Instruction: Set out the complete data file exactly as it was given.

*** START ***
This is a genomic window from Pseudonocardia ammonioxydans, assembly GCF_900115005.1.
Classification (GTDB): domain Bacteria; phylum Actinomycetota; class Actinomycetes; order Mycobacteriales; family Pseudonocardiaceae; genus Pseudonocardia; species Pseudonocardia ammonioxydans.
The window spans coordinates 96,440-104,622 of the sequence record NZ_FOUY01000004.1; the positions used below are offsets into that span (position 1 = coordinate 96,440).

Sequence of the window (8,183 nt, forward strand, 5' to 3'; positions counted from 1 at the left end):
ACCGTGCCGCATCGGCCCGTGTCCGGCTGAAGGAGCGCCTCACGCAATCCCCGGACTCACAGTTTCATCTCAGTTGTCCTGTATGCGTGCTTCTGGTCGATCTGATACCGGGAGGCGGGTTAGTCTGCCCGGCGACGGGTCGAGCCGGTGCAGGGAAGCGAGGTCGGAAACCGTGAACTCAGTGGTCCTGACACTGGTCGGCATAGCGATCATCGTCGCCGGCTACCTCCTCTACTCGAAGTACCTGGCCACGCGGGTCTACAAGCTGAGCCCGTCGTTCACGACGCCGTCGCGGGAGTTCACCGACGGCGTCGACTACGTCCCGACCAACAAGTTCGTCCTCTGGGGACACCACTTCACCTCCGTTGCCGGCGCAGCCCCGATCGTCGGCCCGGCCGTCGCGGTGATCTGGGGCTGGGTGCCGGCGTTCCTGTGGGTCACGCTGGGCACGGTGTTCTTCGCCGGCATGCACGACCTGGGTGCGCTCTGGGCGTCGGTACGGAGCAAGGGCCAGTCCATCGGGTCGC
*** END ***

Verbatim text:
This is a genomic window from Pseudonocardia ammonioxydans, assembly GCF_900115005.1.
Classification (GTDB): domain Bacteria; phylum Actinomycetota; class Actinomycetes; order Mycobacteriales; family Pseudonocardiaceae; genus Pseudonocardia; species Pseudonocardia ammonioxydans.
The window spans coordinates 96,440-104,622 of the sequence record NZ_FOUY01000004.1; the positions used below are offsets into that span (position 1 = coordinate 96,440).

Sequence of the window (8,183 nt, forward strand, 5' to 3'; positions counted from 1 at the left end):
ACCGTGCCGCATCGGCCCGTGTCCGGCTGAAGGAGCGCCTCACGCAATCCCCGGACTCACAGTTTCATCTCAGTTGTCCTGTATGCGTGCTTCTGGTCGATCTGATACCGGGAGGCGGGTTAGTCTGCCCGGCGACGGGTCGAGCCGGTGCAGGGAAGCGAGGTCGGAAACCGTGAACTCAGTGGTCCTGACACTGGTCGGCATAGCGATCATCGTCGCCGGCTACCTCCTCTACTCGAAGTACCTGGCCACGCGGGTCTACAAGCTGAGCCCGTCGTTCACGACGCCGTCGCGGGAGTTCACCGACGGCGTCGACTACGTCCCGACCAACAAGTTCGTCCTCTGGGGACACCACTTCACCTCCGTTGCCGGCGCAGCCCCGATCGTCGGCCCGGCCGTCGCGGTGATCTGGGGCTGGGTGCCGGCGTTCCTGTGGGTCACGCTGGGCACGGTGTTCTTCGCCGGCATGCACGACCTGGGTGCGCTCTGGGCGTCGGTACGGAGCAAGGGCCAGTCCATCGGGTCGC